At a conference seminar, an insurance consultant helped explain Deloitte’s concept by discussing imaginary 40-year-old insurance buyers, “Beth” and “Sarah.” Using readily available data, the consultant said, an insurer could learn that Beth commutes some 45 miles to work, frequently buys fast food, walks for exercise, watches a lot of television, buys weight-loss equipment and has “foreclosure/bankruptcy indicators,” according to slides used in the presentation.

“Sarah,” on the other hand, commutes just a mile to work, runs, bikes, plays tennis and does aerobics. She eats healthy food, watches little TV and travels abroad. She is an “urban single” with a premium bank card and “good financial indicators.”

Can Marketing Data Predict Behavior Insurance

Deloitte’s approach, the consultant said, indicates Sarah appears to fall into a healthier risk category. Beth seems to be a candidate for a group with worse-than-average predicted mortality. The top five reasons: “Long commute. Poor financial indicators. Purchases tied to obesity indicators. Lack of exercise. High television consumption indicators.”

The consumer-marketing data for the test came from Equifax Inc.’s marketing-services unit, since bought by Alliance Data Systems. An Alliance spokeswoman says the company was unaware of the insurance-related test, which was done before it bought the former Equifax subsidiary. Alliance “does not provide its marketing data for such purposes,” she says.

Such predictive models wouldn’t necessarily look for indicators of all diseases, such as AIDS, because the insurer would likely learn about some conditions from the answers on an application. Rather, insurers say a model would tend to look for potential risks such as, for instance, diabetes (from, say, a poor diet). The insurer found that the model consistently yielded results that “closely aligned with those of purely traditional underwriting decisions.”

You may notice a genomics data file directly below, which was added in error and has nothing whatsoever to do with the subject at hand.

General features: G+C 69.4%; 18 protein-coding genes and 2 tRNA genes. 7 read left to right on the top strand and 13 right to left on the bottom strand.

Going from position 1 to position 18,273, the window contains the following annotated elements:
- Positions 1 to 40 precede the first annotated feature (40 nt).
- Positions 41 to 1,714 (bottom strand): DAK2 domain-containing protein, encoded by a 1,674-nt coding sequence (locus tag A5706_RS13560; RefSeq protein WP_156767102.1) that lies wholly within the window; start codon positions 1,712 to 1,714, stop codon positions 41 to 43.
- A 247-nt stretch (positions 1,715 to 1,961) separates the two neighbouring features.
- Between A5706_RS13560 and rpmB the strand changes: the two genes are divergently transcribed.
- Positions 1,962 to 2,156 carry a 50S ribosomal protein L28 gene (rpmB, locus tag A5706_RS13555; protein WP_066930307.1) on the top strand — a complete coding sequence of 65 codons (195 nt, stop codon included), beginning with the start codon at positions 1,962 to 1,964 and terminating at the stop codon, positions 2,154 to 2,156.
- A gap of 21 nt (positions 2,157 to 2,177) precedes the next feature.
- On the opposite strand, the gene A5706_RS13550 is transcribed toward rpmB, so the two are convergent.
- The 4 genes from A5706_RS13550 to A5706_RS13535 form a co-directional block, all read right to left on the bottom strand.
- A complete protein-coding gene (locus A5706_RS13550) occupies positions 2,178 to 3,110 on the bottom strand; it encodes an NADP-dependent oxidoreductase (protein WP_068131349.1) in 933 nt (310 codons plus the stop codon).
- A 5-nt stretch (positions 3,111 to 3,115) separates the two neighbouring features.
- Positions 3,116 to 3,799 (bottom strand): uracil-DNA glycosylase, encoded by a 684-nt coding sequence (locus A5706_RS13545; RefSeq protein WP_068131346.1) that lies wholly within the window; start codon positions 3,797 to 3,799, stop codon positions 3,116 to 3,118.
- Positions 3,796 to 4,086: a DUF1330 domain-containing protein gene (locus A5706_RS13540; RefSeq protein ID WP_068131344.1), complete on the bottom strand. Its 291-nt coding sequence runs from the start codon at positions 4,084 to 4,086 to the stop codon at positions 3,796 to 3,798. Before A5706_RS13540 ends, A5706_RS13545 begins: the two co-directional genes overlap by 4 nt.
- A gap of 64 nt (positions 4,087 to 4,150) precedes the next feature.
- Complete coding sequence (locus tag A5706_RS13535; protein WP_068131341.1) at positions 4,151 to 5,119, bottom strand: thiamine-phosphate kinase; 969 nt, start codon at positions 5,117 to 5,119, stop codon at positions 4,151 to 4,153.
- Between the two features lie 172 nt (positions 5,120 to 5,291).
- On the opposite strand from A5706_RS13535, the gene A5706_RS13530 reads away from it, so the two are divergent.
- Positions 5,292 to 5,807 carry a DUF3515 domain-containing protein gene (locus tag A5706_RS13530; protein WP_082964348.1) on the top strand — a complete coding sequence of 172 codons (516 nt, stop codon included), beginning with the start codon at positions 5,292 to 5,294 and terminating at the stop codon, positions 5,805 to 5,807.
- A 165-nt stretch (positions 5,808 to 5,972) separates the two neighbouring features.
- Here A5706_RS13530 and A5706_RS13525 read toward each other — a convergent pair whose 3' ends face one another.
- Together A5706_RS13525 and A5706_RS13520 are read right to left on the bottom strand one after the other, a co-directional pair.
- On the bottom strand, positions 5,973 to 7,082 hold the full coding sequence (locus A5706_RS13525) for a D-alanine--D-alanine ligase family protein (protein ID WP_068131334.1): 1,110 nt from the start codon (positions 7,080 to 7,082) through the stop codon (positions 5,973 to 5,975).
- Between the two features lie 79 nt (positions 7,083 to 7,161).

Deloitte acknowledges the potentially controversial nature of its work. “No matter what their predictive powers may be, any variable that is deemed to create a legal or public-relations risk, or is counter to the company’s ‘values,’ should be excluded from the model,” its consultants wrote in an April paper.

Deloitte isn’t the only firm pushing data-mining for insurers. Celent, an insurance consulting arm of Marsh & McLennan Cos., recently published a study suggesting insurers could use social-networking data to help price policies and aid in fraud detection. A life insurer might want to scrutinize an applicant who reports no family history of cancer, but indicates online an affinity with a cancer-research group, says Mike Fitzgerald, a Celent senior analyst.

“Whether people actually realize it or not, they are significantly increasing their personal transparency,” he says. “It’s all public, and it’s electronically mineable.”